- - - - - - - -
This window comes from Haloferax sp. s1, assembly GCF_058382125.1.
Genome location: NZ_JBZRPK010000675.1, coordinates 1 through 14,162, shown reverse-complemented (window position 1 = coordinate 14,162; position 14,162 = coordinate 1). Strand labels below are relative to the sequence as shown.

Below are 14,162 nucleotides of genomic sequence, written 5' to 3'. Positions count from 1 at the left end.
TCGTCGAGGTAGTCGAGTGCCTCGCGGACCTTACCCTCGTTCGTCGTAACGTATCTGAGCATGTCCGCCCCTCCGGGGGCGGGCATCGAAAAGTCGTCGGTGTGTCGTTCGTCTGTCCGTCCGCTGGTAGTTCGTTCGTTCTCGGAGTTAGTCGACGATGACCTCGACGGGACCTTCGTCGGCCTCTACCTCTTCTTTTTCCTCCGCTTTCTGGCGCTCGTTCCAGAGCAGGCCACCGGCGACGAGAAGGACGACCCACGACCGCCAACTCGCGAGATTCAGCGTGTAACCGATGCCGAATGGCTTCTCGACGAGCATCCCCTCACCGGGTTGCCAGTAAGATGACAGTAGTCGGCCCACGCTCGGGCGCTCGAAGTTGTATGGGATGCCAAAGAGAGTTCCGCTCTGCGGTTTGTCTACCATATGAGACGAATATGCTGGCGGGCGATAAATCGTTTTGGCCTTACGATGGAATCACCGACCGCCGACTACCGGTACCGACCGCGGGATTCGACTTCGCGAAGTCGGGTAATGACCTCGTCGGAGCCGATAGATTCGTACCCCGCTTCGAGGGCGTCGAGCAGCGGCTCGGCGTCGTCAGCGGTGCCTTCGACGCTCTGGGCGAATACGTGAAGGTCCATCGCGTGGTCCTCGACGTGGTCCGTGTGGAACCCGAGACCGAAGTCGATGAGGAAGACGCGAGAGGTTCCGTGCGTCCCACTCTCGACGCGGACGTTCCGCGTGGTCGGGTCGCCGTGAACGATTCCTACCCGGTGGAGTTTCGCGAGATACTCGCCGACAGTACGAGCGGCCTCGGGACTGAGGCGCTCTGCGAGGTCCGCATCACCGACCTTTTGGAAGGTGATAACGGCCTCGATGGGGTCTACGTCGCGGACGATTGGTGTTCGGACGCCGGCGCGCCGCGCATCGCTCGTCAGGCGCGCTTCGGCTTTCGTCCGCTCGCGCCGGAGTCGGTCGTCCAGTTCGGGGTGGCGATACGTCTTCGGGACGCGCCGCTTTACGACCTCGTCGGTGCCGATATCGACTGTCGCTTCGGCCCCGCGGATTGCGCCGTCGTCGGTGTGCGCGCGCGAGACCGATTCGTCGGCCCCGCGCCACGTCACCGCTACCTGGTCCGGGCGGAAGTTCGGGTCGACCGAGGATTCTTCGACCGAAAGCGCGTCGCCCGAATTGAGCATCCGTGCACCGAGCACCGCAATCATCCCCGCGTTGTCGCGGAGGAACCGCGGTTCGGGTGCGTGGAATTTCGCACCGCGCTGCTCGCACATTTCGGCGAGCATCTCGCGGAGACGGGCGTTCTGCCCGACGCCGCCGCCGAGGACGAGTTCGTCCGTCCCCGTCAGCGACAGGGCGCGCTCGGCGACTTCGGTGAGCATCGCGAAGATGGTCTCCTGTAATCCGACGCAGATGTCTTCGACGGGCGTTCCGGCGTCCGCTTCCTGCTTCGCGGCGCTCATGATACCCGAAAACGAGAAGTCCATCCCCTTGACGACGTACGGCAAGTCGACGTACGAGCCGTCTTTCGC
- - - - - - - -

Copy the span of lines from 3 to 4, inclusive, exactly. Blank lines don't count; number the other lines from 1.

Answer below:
Below are 14,162 nucleotides of genomic sequence, written 5' to 3'. Positions count from 1 at the left end.
TCGTCGAGGTAGTCGAGTGCCTCGCGGACCTTACCCTCGTTCGTCGTAACGTATCTGAGCATGTCCGCCCCTCCGGGGGCGGGCATCGAAAAGTCGTCGGTGTGTCGTTCGTCTGTCCGTCCGCTGGTAGTTCGTTCGTTCTCGGAGTTAGTCGACGATGACCTCGACGGGACCTTCGTCGGCCTCTACCTCTTCTTTTTCCTCCGCTTTCTGGCGCTCGTTCCAGAGCAGGCCACCGGCGACGAGAAGGACGACCCACGACCGCCAACTCGCGAGATTCAGCGTGTAACCGATGCCGAATGGCTTCTCGACGAGCATCCCCTCACCGGGTTGCCAGTAAGATGACAGTAGTCGGCCCACGCTCGGGCGCTCGAAGTTGTATGGGATGCCAAAGAGAGTTCCGCTCTGCGGTTTGTCTACCATATGAGACGAATATGCTGGCGGGCGATAAATCGTTTTGGCCTTACGATGGAATCACCGACCGCCGACTACCGGTACCGACCGCGGGATTCGACTTCGCGAAGTCGGGTAATGACCTCGTCGGAGCCGATAGATTCGTACCCCGCTTCGAGGGCGTCGAGCAGCGGCTCGGCGTCGTCAGCGGTGCCTTCGACGCTCTGGGCGAATACGTGAAGGTCCATCGCGTGGTCCTCGACGTGGTCCGTGTGGAACCCGAGACCGAAGTCGATGAGGAAGACGCGAGAGGTTCCGTGCGTCCCACTCTCGACGCGGACGTTCCGCGTGGTCGGGTCGCCGTGAACGATTCCTACCCGGTGGAGTTTCGCGAGATACTCGCCGACAGTACGAGCGGCCTCGGGACTGAGGCGCTCTGCGAGGTCCGCATCACCGACCTTTTGGAAGGTGATAACGGCCTCGATGGGGTCTACGTCGCGGACGATTGGTGTTCGGACGCCGGCGCGCCGCGCATCGCTCGTCAGGCGCGCTTCGGCTTTCGTCCGCTCGCGCCGGAGTCGGTCGTCCAGTTCGGGGTGGCGATACGTCTTCGGGACGCGCCGCTTTACGACCTCGTCGGTGCCGATATCGACTGTCGCTTCGGCCCCGCGGATTGCGCCGTCGTCGGTGTGCGCGCGCGAGACCGATTCGTCGGCCCCGCGCCACGTCACCGCTACCTGGTCCGGGCGGAAGTTCGGGTCGACCGAGGATTCTTCGACCGAAAGCGCGTCGCCCGAATTGAGCATCCGTGCACCGAGCACCGCAATCATCCCCGCGTTGTCGCGGAGGAACCGCGGTTCGGGTGCGTGGAATTTCGCACCGCGCTGCTCGCACATTTCGGCGAGCATCTCGCGGAGACGGGCGTTCTGCCCGACGCCGCCGCCGAGGACGAGTTCGTCCGTCCCCGTCAGCGACAGGGCGCGCTCGGCGACTTCGGTGAGCATCGCGAAGATGGTCTCCTGTAATCCGACGCAGATGTCTTCGACGGGCGTTCCGGCGTCCGCTTCCTGCTTCGCGGCGCTCATGATACCCGAAAACGAGAAGTCCATCCCCTTGACGACGTACGGCAAGTCGACGTACGAGCCGTCTTTCGC